• Anime and manga often use antagonists with a god complex. Another example is Lelouch Lamperouge from the anime Code Geass, who uses the power of Geass to force his will on anybody he makes eye contact with. He takes on the guise of "Zero" and, through controlling a terrorist organization Called the black knights, feels as though he is a god and rises up against an oppressive regime.
  • The Doctor, main protagonist of Doctor Who, is described as having a god complex in the episode "The God Complex" however he does not show the ascribed symptoms of the complex.
    • Also in Doctor Who, the Emperor of the Daleks, the primary antagonist of the episode The Parting of the Ways, is revealed to have rebuilt the Dalek race using the DNA of captured humans. The Emperor believes itself to be "the god of all Daleks", and is worshiped as such by the Daleks it commands.
  • In Fringe, attempting to explain the evident connection of David Robert Jones to the appearance of mysterious animals and catastrophic events in the universe, Walter Bishop calls the perpetrator a megalomaniac, elaborating further that Jones has a god complex.
  • In the popular cartoon series King of the Hill it is believed by many that the character Peggy Hill has a god complex as she believes she cannot make mistakes and that she is unquestionably correct most notably her belief that she is fluent in Spanish where in reality her Spanish is very poor.
  • In the Criminal Minds episode "God Complex", the perpetrator was profiled as a "narcissist" with a "severe God complex".
  • In Final Fantasy VII Sephiroth shows a God complex, using his power as Jenova 's son to try and destroy the world and become the new god of Gaia. And he succeeded. Almost. He definitely won immortality and omniscience, adding to his already boosted skills. In his last and final appearance in Final Fantasy VII: Advent Children, his final words "I...will never be a memory" show that he will always exist, regardless if he has a body or not.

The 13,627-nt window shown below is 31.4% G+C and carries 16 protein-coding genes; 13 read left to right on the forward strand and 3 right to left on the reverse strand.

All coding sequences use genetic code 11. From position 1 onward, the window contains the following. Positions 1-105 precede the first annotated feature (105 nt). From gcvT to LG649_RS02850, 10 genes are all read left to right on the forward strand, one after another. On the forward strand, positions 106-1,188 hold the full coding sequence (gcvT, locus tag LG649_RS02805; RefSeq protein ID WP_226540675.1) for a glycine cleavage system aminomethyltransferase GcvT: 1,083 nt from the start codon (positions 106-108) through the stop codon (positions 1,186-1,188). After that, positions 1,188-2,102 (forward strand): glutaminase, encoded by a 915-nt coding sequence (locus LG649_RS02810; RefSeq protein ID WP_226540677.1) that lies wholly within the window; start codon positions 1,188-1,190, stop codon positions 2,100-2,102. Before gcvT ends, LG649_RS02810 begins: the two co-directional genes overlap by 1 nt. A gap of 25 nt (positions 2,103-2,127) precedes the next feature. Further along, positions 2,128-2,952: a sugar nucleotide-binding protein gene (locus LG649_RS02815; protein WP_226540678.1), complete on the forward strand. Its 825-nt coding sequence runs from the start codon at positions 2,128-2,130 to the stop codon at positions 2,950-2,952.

• In a video game developed by Frictional Games and Chinese Room, Amnesia: A Machine for Pigs, the main antagonist, The Engineer, shows a God complex. He claims that mankind is evil and filthy, that they are all "pigs", and he takes upon himself to "redeem" them and make the world "pure" (by "redemption" he actually means killing everyone and destroying the entire world, thus making it "pure"). He often uses religious and biblical terminology when talking about the world, himself, and his plans.
  • In the anime Kill la Kill, Satsuki Kiryuin seems to have a god complex, making herself seem as a god to all the students of Honnouji Academy, with the students actually treating her as one.

See also[edit]


  1. ^ a b Kaplan, Harold I.; Benjamin J. Sadock (1972). Modern Group Book, volume 4: Sensitivity through encounter and marathon. J. Aronson. 
  2. ^ TEDGlobal 2011. "Tim Harford, TED talk". Ted.com. Retrieved 2014-02-16. 
  3. ^ Deep Blue at the University of Michigan umich.edu Retrieved 2012-01-22
  4. ^ Jones, Ernest (15 March 2007). "Essays in Applied Psycho-Analysis". Lightning Source Inc. p. 472. ISBN 1-4067-0338-9. Retrieved 2012-01-22. 

External links[edit]

  • McLemee.com - The Shrink with a God Complex Ronald Hayman Newsday, (April 22, 2001)
  • News-Service.Stanford.edu - Did Caligula have a God complex? Stanford, Oxford archaeologists find evidence that depraved tyrant annexed sacred temple, John Sanford (September 10, 2003)